This coming Wednesday, we are delighted to have Helen Beetham with us for the next #LTHEchat to discuss Digital Wellbeing.
Helen Beetham is a writer, researcher and adviser on e-learning issues. She worked on the 2010 Beyond Current Horizons programme, commissioned by the UK government, and has written key national reports on e-portfolios, e-learning and pedagogy, digital literacy and open educational practice. A long-standing consultant to the Jisc e-learning programme, she recently completed a year-long study on the expectations and experiences of today’s ‘digital students’ and is now working on a national framework for staff digital capabilities. Her co-authored volumes Rethinking Pedagogy for a Digital Age and Rethinking Learning for a Digital Age (both Routledge) are standard texts on masters courses in Education.
Blogs: digitalstudent/jiscinvolve.org and digitalcapability.jiscinvolve.org.
Helen says: “The technologies we choose and refuse, the digital spaces we inhabit, and our use of digital media all touch deeply on who we are as a person. The term ‘digital identity’ is used to mean how we present ourselves in digital spaces through our profiles, connections, shared media and communications. It is a positive expression of who we are and how we want to be known. My interviews with staff and students in UK HE, however, suggest that even the most digitally proficient find some aspects of digital participation to be stressful, troubling, or detrimental. Staff tend to talk about workload, information overload and work-life balance. Students are more concerned about distraction, exposure, and the loss of face-to-face contact. Both worry about data, how aspects of our selves are construed by digital systems, and by changes in how we relate to one another – including in learning and teaching. This crosses with more conventional concerns about e-safety and cyberbullying – the need to respect others and to behave ethically online. The term ‘digital wellbeing’ is now (proposed to be) included with digital ‘identity’ in the new Jisc framework for digital capability as a way of framing some of these issues. Of course there are forces at work which individuals can’t address, particularly when it comes to inequalities of access and power in digital spaces, or the systemic impacts of the digital revolution on the economy, society and wider environment. But an awareness of these issues and their potential impact can be considered an element of individual capability, and an important means to thrive in a complex digital world. This LTHE chat will introduce six key questions for digital wellbeing. Further reading can be found here: http://digitalcapability.jiscinvolve.org/wp/2015/06/11/revisiting-digital-capability-for-2015/”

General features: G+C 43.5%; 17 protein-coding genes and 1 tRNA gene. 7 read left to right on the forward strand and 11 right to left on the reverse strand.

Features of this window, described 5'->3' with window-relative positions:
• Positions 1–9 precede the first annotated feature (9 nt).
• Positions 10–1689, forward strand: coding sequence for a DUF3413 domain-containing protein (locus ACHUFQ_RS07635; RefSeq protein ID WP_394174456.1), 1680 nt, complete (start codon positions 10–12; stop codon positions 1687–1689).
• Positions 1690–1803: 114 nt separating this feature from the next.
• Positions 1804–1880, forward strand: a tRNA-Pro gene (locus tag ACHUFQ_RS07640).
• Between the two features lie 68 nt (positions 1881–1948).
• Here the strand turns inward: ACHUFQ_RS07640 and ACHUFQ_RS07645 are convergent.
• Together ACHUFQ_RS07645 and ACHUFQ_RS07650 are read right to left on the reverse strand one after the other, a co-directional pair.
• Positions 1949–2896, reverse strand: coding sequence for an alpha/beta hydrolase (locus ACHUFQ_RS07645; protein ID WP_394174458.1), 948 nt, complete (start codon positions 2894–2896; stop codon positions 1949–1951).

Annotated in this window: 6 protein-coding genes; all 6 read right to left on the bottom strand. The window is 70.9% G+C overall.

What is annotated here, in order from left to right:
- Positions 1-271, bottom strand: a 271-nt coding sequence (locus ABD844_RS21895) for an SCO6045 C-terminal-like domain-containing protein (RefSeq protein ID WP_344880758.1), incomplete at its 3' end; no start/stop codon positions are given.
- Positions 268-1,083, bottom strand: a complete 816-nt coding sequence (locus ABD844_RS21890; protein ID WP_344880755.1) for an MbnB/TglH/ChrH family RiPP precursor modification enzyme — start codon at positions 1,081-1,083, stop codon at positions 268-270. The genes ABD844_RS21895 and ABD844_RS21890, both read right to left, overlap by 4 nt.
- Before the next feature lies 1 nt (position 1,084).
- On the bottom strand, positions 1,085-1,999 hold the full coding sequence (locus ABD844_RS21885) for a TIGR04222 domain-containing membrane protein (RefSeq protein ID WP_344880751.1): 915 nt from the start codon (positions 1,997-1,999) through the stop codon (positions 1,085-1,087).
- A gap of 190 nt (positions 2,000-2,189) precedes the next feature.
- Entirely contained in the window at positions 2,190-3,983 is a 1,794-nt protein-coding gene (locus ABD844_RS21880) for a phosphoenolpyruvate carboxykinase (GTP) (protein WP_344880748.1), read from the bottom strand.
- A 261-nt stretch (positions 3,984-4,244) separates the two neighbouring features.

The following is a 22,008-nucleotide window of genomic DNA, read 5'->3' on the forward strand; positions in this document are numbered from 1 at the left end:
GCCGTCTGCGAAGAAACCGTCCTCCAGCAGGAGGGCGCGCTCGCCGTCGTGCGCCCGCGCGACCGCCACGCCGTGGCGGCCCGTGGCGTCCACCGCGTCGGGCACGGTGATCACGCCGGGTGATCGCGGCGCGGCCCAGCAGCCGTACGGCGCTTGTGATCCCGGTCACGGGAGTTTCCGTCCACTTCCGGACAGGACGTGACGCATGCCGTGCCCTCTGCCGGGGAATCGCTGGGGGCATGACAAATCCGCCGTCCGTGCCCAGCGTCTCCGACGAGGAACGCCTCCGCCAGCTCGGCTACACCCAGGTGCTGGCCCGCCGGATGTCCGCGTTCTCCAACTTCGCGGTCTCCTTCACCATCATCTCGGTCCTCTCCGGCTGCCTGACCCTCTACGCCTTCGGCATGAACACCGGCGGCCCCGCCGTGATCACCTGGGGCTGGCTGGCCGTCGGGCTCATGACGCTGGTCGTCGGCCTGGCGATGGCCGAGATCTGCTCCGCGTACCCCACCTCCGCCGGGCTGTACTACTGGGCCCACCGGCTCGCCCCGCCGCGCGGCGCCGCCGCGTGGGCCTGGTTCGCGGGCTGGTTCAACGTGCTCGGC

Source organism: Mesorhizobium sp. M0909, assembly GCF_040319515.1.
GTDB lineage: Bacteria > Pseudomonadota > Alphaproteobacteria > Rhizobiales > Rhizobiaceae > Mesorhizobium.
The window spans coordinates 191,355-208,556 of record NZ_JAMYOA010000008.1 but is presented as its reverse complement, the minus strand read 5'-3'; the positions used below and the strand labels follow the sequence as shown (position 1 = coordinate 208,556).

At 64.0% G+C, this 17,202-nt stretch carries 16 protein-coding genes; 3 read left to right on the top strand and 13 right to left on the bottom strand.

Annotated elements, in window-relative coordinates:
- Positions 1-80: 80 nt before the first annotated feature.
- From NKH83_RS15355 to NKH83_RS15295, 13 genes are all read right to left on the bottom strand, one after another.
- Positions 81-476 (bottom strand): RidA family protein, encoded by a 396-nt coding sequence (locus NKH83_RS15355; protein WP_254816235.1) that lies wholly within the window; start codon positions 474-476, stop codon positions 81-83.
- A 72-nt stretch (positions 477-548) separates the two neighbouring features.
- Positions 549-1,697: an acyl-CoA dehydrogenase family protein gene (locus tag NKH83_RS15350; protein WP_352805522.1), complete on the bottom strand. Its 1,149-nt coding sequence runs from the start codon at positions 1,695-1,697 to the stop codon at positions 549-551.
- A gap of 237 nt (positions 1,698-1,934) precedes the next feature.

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See you Wednesday, same time, same place 😉 – 8-9PM GMT #LTHEchat
The LTHEchat team
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